Red Cross Red Crescent leaders and States from around the world meet to discuss common priorities for tackling the most pressing humanitarian issues

Published: 4 December 2015

Geneva, 4 December 2015 – The humanitarian environment has changed dramatically in recent years, posing unprecedented challenges for humanitarian actors in delivering assistance to all those in need, according to the International Red Cross and Red Crescent Movement as its series of high-level meetings begins in Geneva.

The Statutory Meetings of the Red Cross and Red Crescent bring together nearly 2,000 participants, including leaders from more than 190 States Parties to the Geneva Conventions of 1949, National Red Cross and Red Crescent Societies from almost every country in the world, as well as the International Federation of Red Cross and Red Crescent Societies (IFRC) and the International Committee of the Red Cross (ICRC) to discuss today’s most pressing humanitarian issues.

“These meetings are an opportunity for the components of the Red Cross and Red Crescent Movement to come together with States to pursue our common objective of Humanity,” said Mr Tadateru Konoé, IFRC President.

Today the need for humanitarian assistance is tremendous. Climate change has triggered natural disasters and created unpredictable and severe weather, threatening communities around the world. Conflicts, political instability, economic crises, and widening inequalities have exposed millions – including Red Cross Red Crescent volunteers and staff – to intolerable risks, and are forcing more people to flee their homes than at any time since the end of the Second World War.

“We have an exceptional opportunity to join forces; to unite behind our shared humanity, behind greater respect for International Humanitarian Law (IHL) and behind the millions of people who are suffering due to armed conflict, disasters, and violence,” said Mr Peter Maurer, ICRC President.

The Red Cross and Red Crescent is uniquely placed to respond to these challenges, with its unsurpassed reach in communities and community-level capacity which are backed by international resources and solidarity.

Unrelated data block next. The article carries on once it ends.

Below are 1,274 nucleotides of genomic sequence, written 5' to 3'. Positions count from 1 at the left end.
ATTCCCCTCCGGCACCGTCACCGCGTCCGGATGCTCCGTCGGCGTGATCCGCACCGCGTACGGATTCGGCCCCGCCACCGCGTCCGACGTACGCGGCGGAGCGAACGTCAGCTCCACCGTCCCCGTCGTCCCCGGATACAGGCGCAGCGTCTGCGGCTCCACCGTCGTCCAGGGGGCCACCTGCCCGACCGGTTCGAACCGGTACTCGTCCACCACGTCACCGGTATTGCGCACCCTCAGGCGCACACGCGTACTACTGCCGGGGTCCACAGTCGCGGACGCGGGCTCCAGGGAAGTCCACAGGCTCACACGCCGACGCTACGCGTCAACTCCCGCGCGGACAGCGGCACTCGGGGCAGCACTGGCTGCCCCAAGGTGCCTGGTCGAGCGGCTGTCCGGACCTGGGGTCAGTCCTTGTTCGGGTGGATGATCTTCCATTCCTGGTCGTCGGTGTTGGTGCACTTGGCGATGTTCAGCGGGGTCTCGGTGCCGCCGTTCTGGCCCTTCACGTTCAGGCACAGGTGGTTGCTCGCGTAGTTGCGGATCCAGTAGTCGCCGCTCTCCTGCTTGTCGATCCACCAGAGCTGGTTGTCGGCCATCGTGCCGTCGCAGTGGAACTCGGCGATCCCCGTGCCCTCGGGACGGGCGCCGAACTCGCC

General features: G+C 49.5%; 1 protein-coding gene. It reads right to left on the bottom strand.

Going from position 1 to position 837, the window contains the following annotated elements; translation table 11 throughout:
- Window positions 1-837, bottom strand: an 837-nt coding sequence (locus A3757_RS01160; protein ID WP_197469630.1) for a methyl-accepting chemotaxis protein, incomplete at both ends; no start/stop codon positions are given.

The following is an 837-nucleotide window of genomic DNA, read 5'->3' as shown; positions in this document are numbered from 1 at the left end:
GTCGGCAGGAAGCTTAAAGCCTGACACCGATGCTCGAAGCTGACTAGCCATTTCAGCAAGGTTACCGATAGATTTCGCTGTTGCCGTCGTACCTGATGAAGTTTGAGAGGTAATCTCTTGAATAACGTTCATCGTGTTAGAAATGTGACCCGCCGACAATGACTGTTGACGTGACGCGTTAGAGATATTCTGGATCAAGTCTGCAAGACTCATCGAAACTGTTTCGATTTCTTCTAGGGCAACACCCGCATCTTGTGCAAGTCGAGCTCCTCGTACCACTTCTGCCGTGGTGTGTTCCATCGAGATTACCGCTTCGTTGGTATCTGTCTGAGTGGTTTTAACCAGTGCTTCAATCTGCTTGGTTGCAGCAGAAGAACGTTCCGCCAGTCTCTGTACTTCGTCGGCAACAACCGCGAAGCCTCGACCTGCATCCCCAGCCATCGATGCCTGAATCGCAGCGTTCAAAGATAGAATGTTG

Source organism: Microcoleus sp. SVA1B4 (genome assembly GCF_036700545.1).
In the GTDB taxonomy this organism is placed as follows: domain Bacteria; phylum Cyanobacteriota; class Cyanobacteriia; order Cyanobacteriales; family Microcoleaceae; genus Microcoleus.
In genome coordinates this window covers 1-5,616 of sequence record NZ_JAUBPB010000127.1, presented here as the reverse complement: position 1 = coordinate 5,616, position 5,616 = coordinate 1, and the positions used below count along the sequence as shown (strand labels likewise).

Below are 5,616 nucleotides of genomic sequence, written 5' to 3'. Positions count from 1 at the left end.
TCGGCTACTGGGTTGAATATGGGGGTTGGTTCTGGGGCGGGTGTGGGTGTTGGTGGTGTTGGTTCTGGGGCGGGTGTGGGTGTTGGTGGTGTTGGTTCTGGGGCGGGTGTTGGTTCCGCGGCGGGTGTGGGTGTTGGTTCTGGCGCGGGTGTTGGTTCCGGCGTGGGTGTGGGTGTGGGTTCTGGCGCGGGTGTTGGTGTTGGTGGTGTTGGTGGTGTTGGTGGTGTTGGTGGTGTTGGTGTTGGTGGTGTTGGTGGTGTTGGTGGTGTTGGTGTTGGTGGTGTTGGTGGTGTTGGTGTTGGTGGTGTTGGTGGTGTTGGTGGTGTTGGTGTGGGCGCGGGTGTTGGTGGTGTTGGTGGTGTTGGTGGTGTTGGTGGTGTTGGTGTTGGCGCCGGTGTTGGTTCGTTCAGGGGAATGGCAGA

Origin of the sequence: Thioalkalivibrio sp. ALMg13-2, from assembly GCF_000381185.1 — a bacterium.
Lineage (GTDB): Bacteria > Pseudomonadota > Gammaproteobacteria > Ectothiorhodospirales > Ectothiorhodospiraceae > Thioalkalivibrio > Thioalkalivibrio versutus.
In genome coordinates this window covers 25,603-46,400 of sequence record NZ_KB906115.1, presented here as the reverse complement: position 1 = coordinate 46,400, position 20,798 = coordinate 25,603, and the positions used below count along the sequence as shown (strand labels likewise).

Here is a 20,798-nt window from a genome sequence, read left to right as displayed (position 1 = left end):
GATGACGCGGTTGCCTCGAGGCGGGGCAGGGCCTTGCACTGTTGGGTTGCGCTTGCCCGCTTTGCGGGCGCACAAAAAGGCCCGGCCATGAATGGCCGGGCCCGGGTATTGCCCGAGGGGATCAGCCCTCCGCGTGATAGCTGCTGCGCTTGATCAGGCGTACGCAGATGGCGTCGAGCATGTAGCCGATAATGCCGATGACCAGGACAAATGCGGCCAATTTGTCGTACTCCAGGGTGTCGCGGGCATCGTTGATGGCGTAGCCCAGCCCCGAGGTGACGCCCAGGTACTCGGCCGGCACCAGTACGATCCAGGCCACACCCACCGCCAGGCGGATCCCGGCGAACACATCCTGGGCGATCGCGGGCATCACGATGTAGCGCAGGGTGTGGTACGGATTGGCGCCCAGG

During these meetings, the participants will tackle issues related to the most pressing needs and consequences to today’s crises such as migration, respect of IHL, resilience during disasters, the psychological effects of armed violence, and the protection of humanitarian and health workers and infrastructure.

“We have a joint responsibility and a collective accountability to reach all those in need. On their own, Governments might not have the answers to all the challenges their citizens face. Even the best resourced can struggle to meet the increasing needs that today’s unpredictability brings. We are stronger when we work together,” said Mr Konoé.

Speaking about conflicts, Mr. Maurer said: “We have entered an era in which armed conflicts are greater in complexity and numbers of actors, longer in duration, wider in their regional impact, broader in tactics and weapons used and, above all, more atrocious in the human suffering they create. It is an era of protracted armed conflicts, which add up to a world at war.”

The Statutory Meetings of the Red Cross and Red Crescent take place from 4-10 December 2015. Full details of the meetings, as well as media resources are available at:

Interested audiences are invited to follow the discussions during the meetings by searching for the hashtag #powerofhumanity on social media platforms.


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